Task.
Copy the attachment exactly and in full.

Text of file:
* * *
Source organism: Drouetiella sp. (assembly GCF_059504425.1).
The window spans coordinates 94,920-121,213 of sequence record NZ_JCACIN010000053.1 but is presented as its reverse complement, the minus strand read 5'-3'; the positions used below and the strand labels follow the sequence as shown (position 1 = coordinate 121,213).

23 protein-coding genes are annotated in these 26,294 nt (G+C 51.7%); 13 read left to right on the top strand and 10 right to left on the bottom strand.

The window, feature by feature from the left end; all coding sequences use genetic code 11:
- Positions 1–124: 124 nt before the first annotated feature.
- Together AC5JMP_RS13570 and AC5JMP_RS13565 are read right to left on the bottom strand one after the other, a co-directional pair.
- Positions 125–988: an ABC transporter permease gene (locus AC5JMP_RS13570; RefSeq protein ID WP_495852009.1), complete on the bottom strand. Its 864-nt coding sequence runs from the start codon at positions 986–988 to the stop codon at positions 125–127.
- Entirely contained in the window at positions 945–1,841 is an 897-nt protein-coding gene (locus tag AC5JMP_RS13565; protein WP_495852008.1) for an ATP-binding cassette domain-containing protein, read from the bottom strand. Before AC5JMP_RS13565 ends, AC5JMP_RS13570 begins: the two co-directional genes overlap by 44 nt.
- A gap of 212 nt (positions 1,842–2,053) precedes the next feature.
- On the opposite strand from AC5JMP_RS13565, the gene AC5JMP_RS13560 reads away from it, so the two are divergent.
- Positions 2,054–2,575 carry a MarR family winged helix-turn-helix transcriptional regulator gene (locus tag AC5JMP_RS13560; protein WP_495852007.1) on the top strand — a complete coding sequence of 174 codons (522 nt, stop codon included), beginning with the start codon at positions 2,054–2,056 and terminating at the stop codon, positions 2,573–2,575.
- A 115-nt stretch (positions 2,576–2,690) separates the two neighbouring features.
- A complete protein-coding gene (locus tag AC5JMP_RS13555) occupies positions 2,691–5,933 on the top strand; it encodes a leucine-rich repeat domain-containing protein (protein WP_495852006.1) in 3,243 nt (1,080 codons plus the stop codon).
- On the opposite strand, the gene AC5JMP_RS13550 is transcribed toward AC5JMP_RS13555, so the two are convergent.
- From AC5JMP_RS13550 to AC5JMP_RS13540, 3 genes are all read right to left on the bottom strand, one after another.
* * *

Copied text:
Source organism: Drouetiella sp. (assembly GCF_059504425.1).
The window spans coordinates 94,920-121,213 of sequence record NZ_JCACIN010000053.1 but is presented as its reverse complement, the minus strand read 5'-3'; the positions used below and the strand labels follow the sequence as shown (position 1 = coordinate 121,213).

23 protein-coding genes are annotated in these 26,294 nt (G+C 51.7%); 13 read left to right on the top strand and 10 right to left on the bottom strand.

The window, feature by feature from the left end; all coding sequences use genetic code 11:
- Positions 1–124: 124 nt before the first annotated feature.
- Together AC5JMP_RS13570 and AC5JMP_RS13565 are read right to left on the bottom strand one after the other, a co-directional pair.
- Positions 125–988: an ABC transporter permease gene (locus AC5JMP_RS13570; RefSeq protein ID WP_495852009.1), complete on the bottom strand. Its 864-nt coding sequence runs from the start codon at positions 986–988 to the stop codon at positions 125–127.
- Entirely contained in the window at positions 945–1,841 is an 897-nt protein-coding gene (locus tag AC5JMP_RS13565; protein WP_495852008.1) for an ATP-binding cassette domain-containing protein, read from the bottom strand. Before AC5JMP_RS13565 ends, AC5JMP_RS13570 begins: the two co-directional genes overlap by 44 nt.
- A gap of 212 nt (positions 1,842–2,053) precedes the next feature.
- On the opposite strand from AC5JMP_RS13565, the gene AC5JMP_RS13560 reads away from it, so the two are divergent.
- Positions 2,054–2,575 carry a MarR family winged helix-turn-helix transcriptional regulator gene (locus tag AC5JMP_RS13560; protein WP_495852007.1) on the top strand — a complete coding sequence of 174 codons (522 nt, stop codon included), beginning with the start codon at positions 2,054–2,056 and terminating at the stop codon, positions 2,573–2,575.
- A 115-nt stretch (positions 2,576–2,690) separates the two neighbouring features.
- A complete protein-coding gene (locus tag AC5JMP_RS13555) occupies positions 2,691–5,933 on the top strand; it encodes a leucine-rich repeat domain-containing protein (protein WP_495852006.1) in 3,243 nt (1,080 codons plus the stop codon).
- On the opposite strand, the gene AC5JMP_RS13550 is transcribed toward AC5JMP_RS13555, so the two are convergent.
- From AC5JMP_RS13550 to AC5JMP_RS13540, 3 genes are all read right to left on the bottom strand, one after another.